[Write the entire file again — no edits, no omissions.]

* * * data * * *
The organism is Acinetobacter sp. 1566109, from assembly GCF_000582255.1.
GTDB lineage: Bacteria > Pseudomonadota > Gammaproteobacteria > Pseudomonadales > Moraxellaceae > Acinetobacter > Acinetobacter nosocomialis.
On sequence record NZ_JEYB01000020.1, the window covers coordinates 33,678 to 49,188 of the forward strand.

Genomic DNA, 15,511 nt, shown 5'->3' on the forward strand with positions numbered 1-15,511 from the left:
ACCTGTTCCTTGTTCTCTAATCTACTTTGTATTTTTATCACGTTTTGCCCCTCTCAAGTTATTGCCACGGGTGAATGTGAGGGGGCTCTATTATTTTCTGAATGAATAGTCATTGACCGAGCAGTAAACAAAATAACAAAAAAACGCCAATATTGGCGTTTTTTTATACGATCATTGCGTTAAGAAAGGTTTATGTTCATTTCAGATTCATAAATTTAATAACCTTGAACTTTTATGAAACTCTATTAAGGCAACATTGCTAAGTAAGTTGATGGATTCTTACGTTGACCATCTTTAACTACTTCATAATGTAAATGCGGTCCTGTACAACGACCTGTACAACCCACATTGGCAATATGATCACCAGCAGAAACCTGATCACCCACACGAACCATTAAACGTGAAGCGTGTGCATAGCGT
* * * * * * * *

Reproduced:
The organism is Acinetobacter sp. 1566109, from assembly GCF_000582255.1.
GTDB lineage: Bacteria > Pseudomonadota > Gammaproteobacteria > Pseudomonadales > Moraxellaceae > Acinetobacter > Acinetobacter nosocomialis.
On sequence record NZ_JEYB01000020.1, the window covers coordinates 33,678 to 49,188 of the forward strand.

Genomic DNA, 15,511 nt, shown 5'->3' on the forward strand with positions numbered 1-15,511 from the left:
ACCTGTTCCTTGTTCTCTAATCTACTTTGTATTTTTATCACGTTTTGCCCCTCTCAAGTTATTGCCACGGGTGAATGTGAGGGGGCTCTATTATTTTCTGAATGAATAGTCATTGACCGAGCAGTAAACAAAATAACAAAAAAACGCCAATATTGGCGTTTTTTTATACGATCATTGCGTTAAGAAAGGTTTATGTTCATTTCAGATTCATAAATTTAATAACCTTGAACTTTTATGAAACTCTATTAAGGCAACATTGCTAAGTAAGTTGATGGATTCTTACGTTGACCATCTTTAACTACTTCATAATGTAAATGCGGTCCTGTACAACGACCTGTACAACCCACATTGGCAATATGATCACCAGCAGAAACCTGATCACCCACACGAACCATTAAACGTGAAGCGTGTGCATAGCGT